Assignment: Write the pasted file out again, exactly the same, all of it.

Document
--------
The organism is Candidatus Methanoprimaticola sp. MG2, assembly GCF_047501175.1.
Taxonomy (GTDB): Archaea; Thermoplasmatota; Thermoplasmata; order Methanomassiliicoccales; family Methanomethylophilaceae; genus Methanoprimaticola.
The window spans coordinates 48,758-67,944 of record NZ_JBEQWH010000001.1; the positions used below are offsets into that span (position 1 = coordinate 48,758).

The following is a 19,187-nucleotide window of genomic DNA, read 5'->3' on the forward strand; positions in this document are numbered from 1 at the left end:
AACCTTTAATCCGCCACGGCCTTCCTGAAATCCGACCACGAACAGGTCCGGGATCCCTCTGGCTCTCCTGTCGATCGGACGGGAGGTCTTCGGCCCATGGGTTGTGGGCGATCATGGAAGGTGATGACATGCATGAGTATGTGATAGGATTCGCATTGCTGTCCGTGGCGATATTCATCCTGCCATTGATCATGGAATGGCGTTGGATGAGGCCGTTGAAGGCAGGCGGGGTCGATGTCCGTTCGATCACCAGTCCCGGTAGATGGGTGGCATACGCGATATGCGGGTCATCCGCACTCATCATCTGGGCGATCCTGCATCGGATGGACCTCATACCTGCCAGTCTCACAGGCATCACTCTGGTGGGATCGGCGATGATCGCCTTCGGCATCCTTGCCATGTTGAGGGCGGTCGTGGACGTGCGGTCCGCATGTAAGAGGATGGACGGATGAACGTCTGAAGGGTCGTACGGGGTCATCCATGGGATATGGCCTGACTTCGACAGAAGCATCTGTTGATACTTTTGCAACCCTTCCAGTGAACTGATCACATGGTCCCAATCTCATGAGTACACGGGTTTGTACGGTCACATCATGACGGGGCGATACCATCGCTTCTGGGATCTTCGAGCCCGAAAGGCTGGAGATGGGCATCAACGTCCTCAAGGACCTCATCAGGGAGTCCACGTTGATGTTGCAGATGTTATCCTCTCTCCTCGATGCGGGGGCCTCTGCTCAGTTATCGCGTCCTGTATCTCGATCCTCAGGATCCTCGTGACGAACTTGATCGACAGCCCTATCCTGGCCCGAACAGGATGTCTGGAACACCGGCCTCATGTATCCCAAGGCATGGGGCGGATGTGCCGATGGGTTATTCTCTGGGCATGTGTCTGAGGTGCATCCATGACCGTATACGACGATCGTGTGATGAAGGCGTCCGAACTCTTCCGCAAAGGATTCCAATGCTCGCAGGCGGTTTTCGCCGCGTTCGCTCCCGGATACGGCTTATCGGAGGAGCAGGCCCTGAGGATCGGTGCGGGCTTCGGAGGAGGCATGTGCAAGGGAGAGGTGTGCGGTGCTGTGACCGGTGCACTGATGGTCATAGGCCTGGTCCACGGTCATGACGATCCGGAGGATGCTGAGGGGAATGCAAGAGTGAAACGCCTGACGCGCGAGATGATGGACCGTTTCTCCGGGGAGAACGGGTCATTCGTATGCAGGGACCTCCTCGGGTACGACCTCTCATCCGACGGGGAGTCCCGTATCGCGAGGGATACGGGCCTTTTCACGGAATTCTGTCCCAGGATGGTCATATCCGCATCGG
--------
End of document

The organism is Candidatus Methanoprimaticola sp. MG2, assembly GCF_047501175.1.
Taxonomy (GTDB): Archaea; Thermoplasmatota; Thermoplasmata; order Methanomassiliicoccales; family Methanomethylophilaceae; genus Methanoprimaticola.
The window spans coordinates 48,758-67,944 of record NZ_JBEQWH010000001.1; the positions used below are offsets into that span (position 1 = coordinate 48,758).

The following is a 19,187-nucleotide window of genomic DNA, read 5'->3' on the forward strand; positions in this document are numbered from 1 at the left end:
AACCTTTAATCCGCCACGGCCTTCCTGAAATCCGACCACGAACAGGTCCGGGATCCCTCTGGCTCTCCTGTCGATCGGACGGGAGGTCTTCGGCCCATGGGTTGTGGGCGATCATGGAAGGTGATGACATGCATGAGTATGTGATAGGATTCGCATTGCTGTCCGTGGCGATATTCATCCTGCCATTGATCATGGAATGGCGTTGGATGAGGCCGTTGAAGGCAGGCGGGGTCGATGTCCGTTCGATCACCAGTCCCGGTAGATGGGTGGCATACGCGATATGCGGGTCATCCGCACTCATCATCTGGGCGATCCTGCATCGGATGGACCTCATACCTGCCAGTCTCACAGGCATCACTCTGGTGGGATCGGCGATGATCGCCTTCGGCATCCTTGCCATGTTGAGGGCGGTCGTGGACGTGCGGTCCGCATGTAAGAGGATGGACGGATGAACGTCTGAAGGGTCGTACGGGGTCATCCATGGGATATGGCCTGACTTCGACAGAAGCATCTGTTGATACTTTTGCAACCCTTCCAGTGAACTGATCACATGGTCCCAATCTCATGAGTACACGGGTTTGTACGGTCACATCATGACGGGGCGATACCATCGCTTCTGGGATCTTCGAGCCCGAAAGGCTGGAGATGGGCATCAACGTCCTCAAGGACCTCATCAGGGAGTCCACGTTGATGTTGCAGATGTTATCCTCTCTCCTCGATGCGGGGGCCTCTGCTCAGTTATCGCGTCCTGTATCTCGATCCTCAGGATCCTCGTGACGAACTTGATCGACAGCCCTATCCTGGCCCGAACAGGATGTCTGGAACACCGGCCTCATGTATCCCAAGGCATGGGGCGGATGTGCCGATGGGTTATTCTCTGGGCATGTGTCTGAGGTGCATCCATGACCGTATACGACGATCGTGTGATGAAGGCGTCCGAACTCTTCCGCAAAGGATTCCAATGCTCGCAGGCGGTTTTCGCCGCGTTCGCTCCCGGATACGGCTTATCGGAGGAGCAGGCCCTGAGGATCGGTGCGGGCTTCGGAGGAGGCATGTGCAAGGGAGAGGTGTGCGGTGCTGTGACCGGTGCACTGATGGTCATAGGCCTGGTCCACGGTCATGACGATCCGGAGGATGCTGAGGGGAATGCAAGAGTGAAACGCCTGACGCGCGAGATGATGGACCGTTTCTCCGGGGAGAACGGGTCATTCGTATGCAGGGACCTCCTCGGGTACGACCTCTCATCCGACGGGGAGTCCCGTATCGCGAGGGATACGGGCCTTTTCACGGAATTCTGTCCCAGGATGGTCATATCCGCATCGG